Facing Your Dragons - writing trauma and abuse.

This is an extract from a chapter in my soon to be published book
Memoir Writing - How to Tell A Story From Your Life.    

Facing Your Dragons - writing trauma and abuse.

     I’ve so often been told, 'writing trauma is therapeutic isn't it?’.  My answer is ‘ Hmmmm… maybe…’  I’ve always found trauma difficult to write about, like some kind of self-torture, re-traumatising yourself by reliving the event.  And looking back I see, not just my sadness but how it affected those around me.  I also see that so many people (out of unconsciousness, ignorance) were insensitive to whatever trauma was being experienced.   I end up feeling the sadness and grief  again.  The isolation of not being understood. 
     So you don’t always want to dwell on the traumatised past, you usually want to turn your back on it.  Look to the future. 
      However sometimes in order to heal the past you MUST revisit it, examine it from different angles, realise you were a victim, through no fault of your own, but you survived, you’re a survivor. Then you might be able to move forward and let go.  When you’ve come to a certain point where that’s possible. And that point is different for everyone. Your ‘moving on’ point is unique to you. Accept that. Respect your own self-knowledge.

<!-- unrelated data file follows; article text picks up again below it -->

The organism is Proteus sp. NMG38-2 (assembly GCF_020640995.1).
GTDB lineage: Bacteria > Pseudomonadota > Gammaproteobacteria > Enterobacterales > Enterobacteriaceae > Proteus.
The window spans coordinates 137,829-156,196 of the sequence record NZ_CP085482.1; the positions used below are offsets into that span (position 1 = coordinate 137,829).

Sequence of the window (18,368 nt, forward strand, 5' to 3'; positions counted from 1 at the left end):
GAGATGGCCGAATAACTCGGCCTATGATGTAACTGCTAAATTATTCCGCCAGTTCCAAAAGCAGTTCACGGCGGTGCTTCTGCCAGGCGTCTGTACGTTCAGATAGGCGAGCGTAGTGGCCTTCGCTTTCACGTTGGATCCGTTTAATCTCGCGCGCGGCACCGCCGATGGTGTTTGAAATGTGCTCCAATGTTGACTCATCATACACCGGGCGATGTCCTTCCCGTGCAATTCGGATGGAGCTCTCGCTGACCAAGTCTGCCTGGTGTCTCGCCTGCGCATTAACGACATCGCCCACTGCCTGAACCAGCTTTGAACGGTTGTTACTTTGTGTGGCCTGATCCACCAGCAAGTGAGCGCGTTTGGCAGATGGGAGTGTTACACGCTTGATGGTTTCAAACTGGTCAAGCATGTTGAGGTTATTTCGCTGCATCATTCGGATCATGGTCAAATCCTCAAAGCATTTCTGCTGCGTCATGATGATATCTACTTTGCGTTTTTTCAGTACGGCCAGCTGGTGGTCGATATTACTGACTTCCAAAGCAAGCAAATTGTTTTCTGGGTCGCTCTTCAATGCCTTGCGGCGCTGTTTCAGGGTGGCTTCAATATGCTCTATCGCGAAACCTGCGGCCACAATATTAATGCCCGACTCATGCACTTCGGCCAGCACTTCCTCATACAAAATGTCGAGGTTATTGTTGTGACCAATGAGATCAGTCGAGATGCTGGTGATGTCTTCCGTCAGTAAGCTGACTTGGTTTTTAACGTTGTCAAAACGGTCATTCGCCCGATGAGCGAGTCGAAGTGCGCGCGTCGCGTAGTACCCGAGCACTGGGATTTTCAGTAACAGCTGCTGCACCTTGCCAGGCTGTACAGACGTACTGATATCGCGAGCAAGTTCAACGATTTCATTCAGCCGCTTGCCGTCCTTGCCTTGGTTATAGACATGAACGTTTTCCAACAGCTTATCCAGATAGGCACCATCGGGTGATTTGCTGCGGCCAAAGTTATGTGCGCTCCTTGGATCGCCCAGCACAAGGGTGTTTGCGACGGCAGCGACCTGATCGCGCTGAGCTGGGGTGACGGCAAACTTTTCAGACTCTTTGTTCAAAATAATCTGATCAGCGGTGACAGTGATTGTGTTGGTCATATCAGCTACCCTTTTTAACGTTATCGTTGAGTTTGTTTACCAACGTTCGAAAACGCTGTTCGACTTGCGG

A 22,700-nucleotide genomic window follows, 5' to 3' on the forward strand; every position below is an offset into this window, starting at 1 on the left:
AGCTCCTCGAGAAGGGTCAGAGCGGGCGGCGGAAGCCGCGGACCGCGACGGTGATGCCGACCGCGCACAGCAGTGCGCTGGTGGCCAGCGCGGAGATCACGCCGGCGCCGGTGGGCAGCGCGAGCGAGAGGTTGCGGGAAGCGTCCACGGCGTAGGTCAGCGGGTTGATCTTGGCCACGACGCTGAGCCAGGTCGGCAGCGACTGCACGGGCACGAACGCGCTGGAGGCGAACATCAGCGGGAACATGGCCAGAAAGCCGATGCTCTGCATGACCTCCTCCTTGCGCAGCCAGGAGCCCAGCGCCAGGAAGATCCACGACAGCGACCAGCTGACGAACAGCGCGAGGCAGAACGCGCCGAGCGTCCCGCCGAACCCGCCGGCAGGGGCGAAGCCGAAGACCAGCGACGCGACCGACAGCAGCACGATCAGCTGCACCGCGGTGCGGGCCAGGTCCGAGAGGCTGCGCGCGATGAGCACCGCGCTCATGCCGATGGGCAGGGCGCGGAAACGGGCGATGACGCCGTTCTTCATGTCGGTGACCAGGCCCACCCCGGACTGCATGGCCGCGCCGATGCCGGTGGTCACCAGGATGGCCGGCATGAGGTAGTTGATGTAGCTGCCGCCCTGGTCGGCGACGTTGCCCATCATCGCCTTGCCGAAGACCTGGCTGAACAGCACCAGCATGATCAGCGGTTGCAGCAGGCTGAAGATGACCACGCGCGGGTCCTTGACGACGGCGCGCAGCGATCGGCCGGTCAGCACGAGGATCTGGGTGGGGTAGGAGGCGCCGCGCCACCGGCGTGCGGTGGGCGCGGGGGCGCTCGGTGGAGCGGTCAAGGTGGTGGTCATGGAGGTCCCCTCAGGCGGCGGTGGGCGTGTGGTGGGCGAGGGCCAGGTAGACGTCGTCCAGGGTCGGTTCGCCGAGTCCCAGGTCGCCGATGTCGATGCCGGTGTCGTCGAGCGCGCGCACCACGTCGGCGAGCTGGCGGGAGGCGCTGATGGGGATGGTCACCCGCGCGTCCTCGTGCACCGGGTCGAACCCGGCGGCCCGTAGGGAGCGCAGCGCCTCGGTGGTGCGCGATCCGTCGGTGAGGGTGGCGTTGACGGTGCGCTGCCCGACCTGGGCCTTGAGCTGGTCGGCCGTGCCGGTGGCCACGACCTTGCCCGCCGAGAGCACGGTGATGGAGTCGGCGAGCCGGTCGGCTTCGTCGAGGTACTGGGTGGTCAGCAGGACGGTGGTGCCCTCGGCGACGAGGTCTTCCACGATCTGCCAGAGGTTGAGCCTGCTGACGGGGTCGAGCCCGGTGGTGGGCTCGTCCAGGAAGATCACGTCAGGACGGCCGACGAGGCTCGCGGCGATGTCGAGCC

Some rules for writing about trauma or abuse.

1.    Tell the story simply without being mawkish, over-sentimental.  Don’t go into gory and over-dramatic detail.  Keep the writing spare and factual – showing what happened, not telling, don't wallow. Think of your reader standing beside you, watching the events unfold.

2.    Take care of yourself – only write about it when you are ready (it took me many years, to be ready to talk about losing a baby).  You may never be ready to talk about some stuff. Stop when it becomes overwhelming.  You can push yourself sometimes if you need to (only you know). Remember writing about the trauma or abuse can often feel like being ‘re-traumatised/victimised’.

3.    Be careful who you share or discuss or show the writing to, the first time.  Choose carefully.  Some people may feel they should 'handle' you, be kind and sympathetic to you, do Oprah Winfrey pop psychology on you. Avoid these people.

5.    Think about the target audience, the readers of your memoir. Will they be moved, sad, angry when they read of your experiences?   Face it, often we readers buy books because we want to experience the writer's pain/drama/joy vicariously. . Let the story unfold naturally.
6.    Remember inspire yourself to face your dragons. Put some music on you like, pick up your pen(or your laptop},  and just write - see what comes out.  Give yourself a surprise.

 Link to my memoir A Hippopotamus at The Table set in South Africa 1975-8


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